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No More SoFla Shenanigans

County Commissioner John E. Rodstrom Jr. 's extraordinarily lucrative day job may be changing, this smoke-belching conduit has learned. The commish, who earned more than $420,000 for brokering multimillion-dollar bond deals for financial giant CitiGroup in 2003 -- on top of his $87,000-per-year commission salary -- no longer does business in Florida, say four sources close to the commission.

Whether his corporate bosses forced the decision is unclear. Danielle Romero-Apsilos, a CitiGroup spokesperson in New York City, initially offered to ask her bosses about the change. The next day, she did not return calls. When the 'Pipe spit some smoke at the Rodstrom, he replied: "I can't talk about my business. You know that. I'll lose my job."

Colleagues say he's been traveling more often lately. For the moment, it seems he's concentrating on work in North Carolina, where he has a second home. The apparent wing-clipping follows a year for Rodstrom that culminated in an ethics complaint alleging that he opposed airport expansion at Fort Lauderdale Hollywood International Airport after underwriting a $500 million bond deal for Miami International, a competitor to Broward's facility.

The Florida Commission on Ethics cleared him of wrongdoing, but CitiGroup must not have appreciated the publicity. Things could be worse for the ethically conflicted Rodstrom (though the same can't be said for his constituents). On Tuesday, Rodstrom was re-elected to the County Commission after sailing past Republican write-in candidate Robert J. Trafford.

The Rewards of Breathing

Fort Lauderdale, as everyone knows by now, is in a financial morass. Residents are facing a hefty increase in real estate taxes, and a recent audit of the city's pension fund found that taxpayer dollars were spent on liquor and food for city staff and more than $17,000 in benefits were paid to dead people. But for retirees from the city, the future's so bright they gotta wear shades. It's the next best thing to being dead. Take former Finance Director Damon Adams, one of the department heads who led the city into the quagmire. In 2002, Adams received a "longevity" check for $16,274 from the City Commission, a payout that required only that its recipient have breath in his lungs.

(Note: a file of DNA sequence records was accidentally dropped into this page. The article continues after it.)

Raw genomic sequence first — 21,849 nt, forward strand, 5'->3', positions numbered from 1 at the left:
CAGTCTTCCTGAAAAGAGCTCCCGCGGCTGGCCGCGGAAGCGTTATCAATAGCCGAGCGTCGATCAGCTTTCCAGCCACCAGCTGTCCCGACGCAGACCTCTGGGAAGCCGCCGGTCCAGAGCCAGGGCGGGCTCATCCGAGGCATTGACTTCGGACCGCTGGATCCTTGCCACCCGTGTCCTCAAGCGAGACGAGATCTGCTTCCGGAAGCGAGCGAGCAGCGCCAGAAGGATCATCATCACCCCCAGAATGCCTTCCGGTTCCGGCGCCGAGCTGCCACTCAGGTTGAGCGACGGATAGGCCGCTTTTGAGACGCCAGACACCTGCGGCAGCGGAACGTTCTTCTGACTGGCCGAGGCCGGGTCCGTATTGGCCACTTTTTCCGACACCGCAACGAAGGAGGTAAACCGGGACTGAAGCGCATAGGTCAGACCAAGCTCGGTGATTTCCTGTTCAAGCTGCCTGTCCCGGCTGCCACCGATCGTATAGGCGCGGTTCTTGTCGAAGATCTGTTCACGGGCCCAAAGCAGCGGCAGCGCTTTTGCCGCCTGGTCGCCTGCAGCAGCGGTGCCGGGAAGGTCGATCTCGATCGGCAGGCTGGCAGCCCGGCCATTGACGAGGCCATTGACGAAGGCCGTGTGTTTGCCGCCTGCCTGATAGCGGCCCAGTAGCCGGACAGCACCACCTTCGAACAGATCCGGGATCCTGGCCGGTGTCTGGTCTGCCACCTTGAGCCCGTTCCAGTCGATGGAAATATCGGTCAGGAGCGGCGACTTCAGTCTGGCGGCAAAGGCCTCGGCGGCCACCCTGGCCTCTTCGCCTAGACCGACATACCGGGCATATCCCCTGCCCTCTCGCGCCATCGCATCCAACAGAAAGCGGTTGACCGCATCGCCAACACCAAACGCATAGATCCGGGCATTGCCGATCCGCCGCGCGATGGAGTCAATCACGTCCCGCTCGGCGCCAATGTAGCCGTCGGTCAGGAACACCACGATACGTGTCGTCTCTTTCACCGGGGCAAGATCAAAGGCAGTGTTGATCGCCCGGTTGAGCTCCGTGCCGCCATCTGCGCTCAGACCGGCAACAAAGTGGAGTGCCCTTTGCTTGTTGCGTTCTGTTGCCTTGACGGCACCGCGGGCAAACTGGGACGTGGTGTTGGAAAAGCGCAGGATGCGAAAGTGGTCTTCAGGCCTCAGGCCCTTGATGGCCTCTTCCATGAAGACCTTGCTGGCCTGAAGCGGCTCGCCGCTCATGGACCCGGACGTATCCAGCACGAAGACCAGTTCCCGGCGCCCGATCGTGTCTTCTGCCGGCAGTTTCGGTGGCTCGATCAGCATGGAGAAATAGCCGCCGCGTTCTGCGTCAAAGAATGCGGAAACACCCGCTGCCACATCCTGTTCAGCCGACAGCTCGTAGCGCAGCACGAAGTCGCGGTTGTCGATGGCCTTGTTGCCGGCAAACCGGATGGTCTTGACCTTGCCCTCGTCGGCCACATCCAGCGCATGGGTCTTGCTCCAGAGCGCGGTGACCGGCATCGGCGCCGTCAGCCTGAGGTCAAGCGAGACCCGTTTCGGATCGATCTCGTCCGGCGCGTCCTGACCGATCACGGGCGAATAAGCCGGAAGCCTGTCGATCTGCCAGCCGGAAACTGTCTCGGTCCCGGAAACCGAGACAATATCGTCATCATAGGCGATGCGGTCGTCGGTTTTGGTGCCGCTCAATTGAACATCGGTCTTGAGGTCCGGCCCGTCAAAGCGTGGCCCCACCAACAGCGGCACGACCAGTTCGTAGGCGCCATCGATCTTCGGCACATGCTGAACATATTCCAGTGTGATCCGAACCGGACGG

Adams hit the real bonanza, though, with retirement last year. His annual pension of $101,592 is the highest paid out to a retired city employee, excluding cops and firefighters.

Mayor Jim Naugle concedes that taxpayers are paying a lot of cash for virtually nada. "We have a spending problem, and most of it is wrapped up in the benefits -- health and pensions," Naugle says. "People are retiring at age 47 in public safety and age 55 for general employees. Their standard of living is so much higher than the people they serve that it's upside down. We're establishing a privileged class, and that's the people who are working for the government."

The city no longer gives those longevity payouts, of course. City managers now have to bear the onerous burden of a merit-based system for bonuses. But there's no way out of paying big pensions. "Contractually, you can't strip someone of their pension unless they've committed a crime," Naugle says. "Pensions aren't doled out on merit; maybe they should be."

14-Carat Rails

Speaking of gold-plated benefits, how about the annual salary of Tri-Rail Executive Director Joseph Giulietti? The public board that oversees the taxpayer-subsidized commuter line that runs from West Palm Beach to Miami recently increased Giulietti's annual salary by $13,000 to $203,076 a year. Such a robust raise was warranted, gushed board member Lori Parrish to the Miami Herald, because no matter what task Giulietti was assigned, "he's taken it, run with it, and gotten it done."

You remember Tri-Rail (or do you?). For the past 15 years, it has been operating on the CSX tracks, west of I-95. Giulietti and his board are in the midst of a $340 million improvement program (putting in a second track and a new bridge over the New River) even as they continue to muse longingly about switching the whole operation to another track -- which might even attract some commuters. For the moment, though, Tri-Rail continues operations out on the fringe with taxpayer subsidies of $9 for each rider who climbs aboard.

The 'Pipe bounced Giulietti's salary numbers off Steve Polzin, director of public transit research at the University of Florida, Tampa. An audible gasp at the other end of the line. "Wow!" Polzin said. "That's high. That's phenomenal. That's just, whoa!" The rail system in Tampa, for instance, which moves about three times as many people a day as Tri-Rail, pays its director about $125,000 -- about the same annual salary received by the secretary of the Florida Department of Transportation, Polzin said.

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